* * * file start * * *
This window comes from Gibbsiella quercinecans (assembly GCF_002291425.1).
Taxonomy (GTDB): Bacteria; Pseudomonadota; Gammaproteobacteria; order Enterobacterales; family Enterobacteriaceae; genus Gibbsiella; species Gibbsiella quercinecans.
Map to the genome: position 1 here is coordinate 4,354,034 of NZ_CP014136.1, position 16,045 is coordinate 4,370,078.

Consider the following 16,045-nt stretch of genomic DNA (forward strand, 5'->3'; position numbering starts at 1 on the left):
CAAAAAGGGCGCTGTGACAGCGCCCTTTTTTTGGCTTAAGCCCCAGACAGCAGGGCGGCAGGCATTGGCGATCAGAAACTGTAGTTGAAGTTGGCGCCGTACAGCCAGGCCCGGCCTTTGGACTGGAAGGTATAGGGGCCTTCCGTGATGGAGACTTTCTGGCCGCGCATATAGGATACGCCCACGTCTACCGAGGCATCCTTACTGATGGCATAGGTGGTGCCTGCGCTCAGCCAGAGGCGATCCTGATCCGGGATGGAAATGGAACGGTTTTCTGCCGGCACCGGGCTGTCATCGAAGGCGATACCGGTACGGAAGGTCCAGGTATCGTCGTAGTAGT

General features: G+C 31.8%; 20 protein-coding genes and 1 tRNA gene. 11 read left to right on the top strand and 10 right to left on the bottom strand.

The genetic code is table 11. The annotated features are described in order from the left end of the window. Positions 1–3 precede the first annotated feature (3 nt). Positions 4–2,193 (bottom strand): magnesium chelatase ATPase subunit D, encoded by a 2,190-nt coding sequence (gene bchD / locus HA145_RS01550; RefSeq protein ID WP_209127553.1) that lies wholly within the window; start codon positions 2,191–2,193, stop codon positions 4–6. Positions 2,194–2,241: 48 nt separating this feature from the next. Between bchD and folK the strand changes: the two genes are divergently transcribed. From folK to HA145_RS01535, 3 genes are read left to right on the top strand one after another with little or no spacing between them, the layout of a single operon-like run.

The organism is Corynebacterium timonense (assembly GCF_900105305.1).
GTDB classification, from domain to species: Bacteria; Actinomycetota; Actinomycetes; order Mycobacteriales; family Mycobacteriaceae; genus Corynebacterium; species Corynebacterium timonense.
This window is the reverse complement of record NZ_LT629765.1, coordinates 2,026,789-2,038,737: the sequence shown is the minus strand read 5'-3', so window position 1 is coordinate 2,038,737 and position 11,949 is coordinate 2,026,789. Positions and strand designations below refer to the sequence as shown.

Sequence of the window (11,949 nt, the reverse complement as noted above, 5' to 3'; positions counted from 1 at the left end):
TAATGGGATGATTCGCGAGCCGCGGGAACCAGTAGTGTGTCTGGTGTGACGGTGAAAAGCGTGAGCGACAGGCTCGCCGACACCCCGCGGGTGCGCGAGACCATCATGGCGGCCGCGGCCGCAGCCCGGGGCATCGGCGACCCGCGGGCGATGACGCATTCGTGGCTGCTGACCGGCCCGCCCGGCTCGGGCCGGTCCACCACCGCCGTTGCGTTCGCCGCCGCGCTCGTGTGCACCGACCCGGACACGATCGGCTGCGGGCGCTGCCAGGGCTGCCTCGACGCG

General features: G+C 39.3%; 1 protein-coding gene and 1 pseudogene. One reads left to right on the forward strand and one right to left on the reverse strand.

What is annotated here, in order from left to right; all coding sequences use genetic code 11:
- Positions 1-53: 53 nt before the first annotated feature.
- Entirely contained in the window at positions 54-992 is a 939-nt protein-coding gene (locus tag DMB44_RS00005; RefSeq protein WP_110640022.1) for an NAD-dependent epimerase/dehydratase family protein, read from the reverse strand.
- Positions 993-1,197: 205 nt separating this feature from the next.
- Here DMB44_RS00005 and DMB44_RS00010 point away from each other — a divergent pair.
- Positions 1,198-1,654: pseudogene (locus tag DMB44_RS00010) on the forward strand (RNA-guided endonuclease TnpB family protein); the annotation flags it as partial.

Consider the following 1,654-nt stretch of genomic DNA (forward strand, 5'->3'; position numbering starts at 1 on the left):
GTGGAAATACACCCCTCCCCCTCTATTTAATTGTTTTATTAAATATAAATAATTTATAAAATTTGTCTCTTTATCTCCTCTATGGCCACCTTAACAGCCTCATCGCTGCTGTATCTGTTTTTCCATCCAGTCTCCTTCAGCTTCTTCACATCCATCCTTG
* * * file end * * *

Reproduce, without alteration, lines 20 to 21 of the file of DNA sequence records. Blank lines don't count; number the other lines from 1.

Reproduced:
Consider the following 1,654-nt stretch of genomic DNA (forward strand, 5'->3'; position numbering starts at 1 on the left):
GTGGAAATACACCCCTCCCCCTCTATTTAATTGTTTTATTAAATATAAATAATTTATAAAATTTGTCTCTTTATCTCCTCTATGGCCACCTTAACAGCCTCATCGCTGCTGTATCTGTTTTTCCATCCAGTCTCCTTCAGCTTCTTCACATCCATCCTTG